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The efficiency, effectiveness, or success of an activity or an entire process is referred to as performance. Performance can be measured with the help of various key figures, which affect the cycle time or costs of a process. If key figures are known, they can be used to perform a performance analysis.

What does performance say about a process model?

If process performance is high, that indicates a well set up and effectively implemented process. High performing processes are based on strong process models. 

How is process performance measured?

Standardization as an indicator.

The higher the standardization, the higher the process performance. High standardization means that a process is implemented in a few process variants called the main variants. The main variants are those variants that are implemented or run through by most business transactions. In most cases, the main variants correspond to the target process or reference process—that is, the ideal process as it was originally set up and intended, for example, by process management. The main variants are generally rule compliant. However, process sequences that are not planned often develop over time. After all, not all circumstances or relationships are predictable or calculable. This applies to both internal and external factors. For example, overload, technical problems, or supplier problems can be causes for an unplanned process implementation or process run.

A high number of process variants, and thus low standardization, often has a negative impact on performance. A standardized process implementation saves resources and is essential for good process performance.

Cycle time as an indicator.

The cycle time of a case indicates how long a business process took from start to end. For example, how long a manufacturing process took to produce a single product. In order to assess the efficiency of an entire process, look at relevant key figures for the cycle time, such as the average cycle time or all cases that exceed the target duration. The shorter the cycle times in a process, the better—as long as the quality of the performance or the product does not decrease as a result. Short cycle times tend to increase customer satisfaction and reduce costs.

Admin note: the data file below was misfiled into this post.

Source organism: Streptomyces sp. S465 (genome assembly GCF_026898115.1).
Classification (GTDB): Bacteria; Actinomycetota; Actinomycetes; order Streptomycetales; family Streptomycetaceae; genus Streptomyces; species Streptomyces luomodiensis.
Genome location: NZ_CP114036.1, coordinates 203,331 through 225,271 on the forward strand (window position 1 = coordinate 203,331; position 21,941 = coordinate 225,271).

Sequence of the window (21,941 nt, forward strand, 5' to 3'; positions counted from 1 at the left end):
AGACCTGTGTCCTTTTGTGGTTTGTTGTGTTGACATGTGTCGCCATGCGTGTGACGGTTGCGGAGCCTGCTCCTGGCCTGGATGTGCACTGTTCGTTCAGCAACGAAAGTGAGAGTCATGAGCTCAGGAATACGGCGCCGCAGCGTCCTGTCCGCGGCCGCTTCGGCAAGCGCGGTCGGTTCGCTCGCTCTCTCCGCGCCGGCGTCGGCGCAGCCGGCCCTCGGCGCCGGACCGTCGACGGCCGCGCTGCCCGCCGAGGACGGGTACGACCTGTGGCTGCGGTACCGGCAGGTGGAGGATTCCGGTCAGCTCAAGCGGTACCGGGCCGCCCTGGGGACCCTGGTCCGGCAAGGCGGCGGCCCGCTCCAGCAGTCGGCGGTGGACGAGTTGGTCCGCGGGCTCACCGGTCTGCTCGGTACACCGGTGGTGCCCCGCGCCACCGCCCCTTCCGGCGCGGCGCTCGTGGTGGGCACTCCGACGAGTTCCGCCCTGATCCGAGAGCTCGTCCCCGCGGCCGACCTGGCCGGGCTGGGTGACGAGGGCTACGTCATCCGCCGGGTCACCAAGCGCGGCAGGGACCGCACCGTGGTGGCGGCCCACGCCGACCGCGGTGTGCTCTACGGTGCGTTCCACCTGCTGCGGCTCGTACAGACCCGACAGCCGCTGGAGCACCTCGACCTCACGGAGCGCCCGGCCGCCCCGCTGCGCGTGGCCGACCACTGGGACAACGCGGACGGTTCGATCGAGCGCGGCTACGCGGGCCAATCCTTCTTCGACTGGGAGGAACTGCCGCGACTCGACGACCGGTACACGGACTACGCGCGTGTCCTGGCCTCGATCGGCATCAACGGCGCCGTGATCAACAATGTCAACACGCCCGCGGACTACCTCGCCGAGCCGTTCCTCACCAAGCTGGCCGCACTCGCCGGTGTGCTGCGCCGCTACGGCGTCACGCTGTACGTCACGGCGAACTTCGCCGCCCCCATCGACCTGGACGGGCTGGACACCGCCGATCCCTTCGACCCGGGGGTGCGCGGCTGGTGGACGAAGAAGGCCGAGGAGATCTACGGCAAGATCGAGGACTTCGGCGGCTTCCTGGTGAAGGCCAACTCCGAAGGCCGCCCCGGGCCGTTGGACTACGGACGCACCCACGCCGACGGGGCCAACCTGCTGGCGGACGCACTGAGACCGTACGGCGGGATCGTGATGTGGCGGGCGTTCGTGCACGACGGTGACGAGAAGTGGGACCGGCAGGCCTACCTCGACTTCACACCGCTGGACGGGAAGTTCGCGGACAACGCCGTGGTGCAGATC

Product quality as an indicator.

The most important thing in a business process is the output—that is, the result that contributes to the added value of the company. Outputs can be end products, but they can also be services supported by a process. Depending on the service or product, there are different methods of measuring quality. In general, however, the better the quality of a product or service or the more often the output meets the quality standard, the higher the process performance will be.

Cost expenditure as an indicator.

Costs that are incurred due to the process implementation and not as investment goods can give us information about the process performance.

What information does the amount of cost provide about process performance? To answer this question, first consider the relation and the causes of the costs:

  1. Relation: Are the calculated costs higher than at an earlier time or period? Or are the costs higher than those of a comparable product or service?
  2. Causes: What caused the costs? Process changes, restructuring, or problems and unexpected process developments?

Are the calculated costs above relevant comparative values, such as previous values or parameters of comparable products or services? Are they not attributable to temporary factors, such as restructuring? If any of these things are true, then these costs may indicate a performance deficit.


Process Mining Glossary

Conformance Checking    |     Continuous Improvement    |     Event Log    |    Process Controlling     |     Process Deviation    |    Process Discovery   |    Process Enhancement   |     Process Management Life Cycle    |     Process Transparency    |     Process Variant    |    Target Process

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